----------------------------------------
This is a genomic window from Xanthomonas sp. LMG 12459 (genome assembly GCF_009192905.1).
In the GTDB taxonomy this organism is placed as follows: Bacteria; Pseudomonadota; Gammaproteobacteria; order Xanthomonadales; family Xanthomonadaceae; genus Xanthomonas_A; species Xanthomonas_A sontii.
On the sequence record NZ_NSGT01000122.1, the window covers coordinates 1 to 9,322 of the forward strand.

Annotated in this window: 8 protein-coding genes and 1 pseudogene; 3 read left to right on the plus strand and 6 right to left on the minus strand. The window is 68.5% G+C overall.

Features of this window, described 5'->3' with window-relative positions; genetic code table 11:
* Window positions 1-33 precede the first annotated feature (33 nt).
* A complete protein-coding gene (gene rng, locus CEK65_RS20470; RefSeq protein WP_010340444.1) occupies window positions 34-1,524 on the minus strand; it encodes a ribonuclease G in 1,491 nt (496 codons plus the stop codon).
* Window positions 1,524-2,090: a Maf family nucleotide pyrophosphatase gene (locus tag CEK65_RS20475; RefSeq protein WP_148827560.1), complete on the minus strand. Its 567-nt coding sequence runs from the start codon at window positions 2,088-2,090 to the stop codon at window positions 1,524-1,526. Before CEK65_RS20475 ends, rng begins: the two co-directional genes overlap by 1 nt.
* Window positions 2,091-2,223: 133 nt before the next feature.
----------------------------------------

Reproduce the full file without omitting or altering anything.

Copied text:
This is a genomic window from Xanthomonas sp. LMG 12459 (genome assembly GCF_009192905.1).
In the GTDB taxonomy this organism is placed as follows: Bacteria; Pseudomonadota; Gammaproteobacteria; order Xanthomonadales; family Xanthomonadaceae; genus Xanthomonas_A; species Xanthomonas_A sontii.
On the sequence record NZ_NSGT01000122.1, the window covers coordinates 1 to 9,322 of the forward strand.

Annotated in this window: 8 protein-coding genes and 1 pseudogene; 3 read left to right on the plus strand and 6 right to left on the minus strand. The window is 68.5% G+C overall.

Features of this window, described 5'->3' with window-relative positions; genetic code table 11:
* Window positions 1-33 precede the first annotated feature (33 nt).
* A complete protein-coding gene (gene rng, locus CEK65_RS20470; RefSeq protein WP_010340444.1) occupies window positions 34-1,524 on the minus strand; it encodes a ribonuclease G in 1,491 nt (496 codons plus the stop codon).
* Window positions 1,524-2,090: a Maf family nucleotide pyrophosphatase gene (locus tag CEK65_RS20475; RefSeq protein WP_148827560.1), complete on the minus strand. Its 567-nt coding sequence runs from the start codon at window positions 2,088-2,090 to the stop codon at window positions 1,524-1,526. Before CEK65_RS20475 ends, rng begins: the two co-directional genes overlap by 1 nt.
* Window positions 2,091-2,223: 133 nt before the next feature.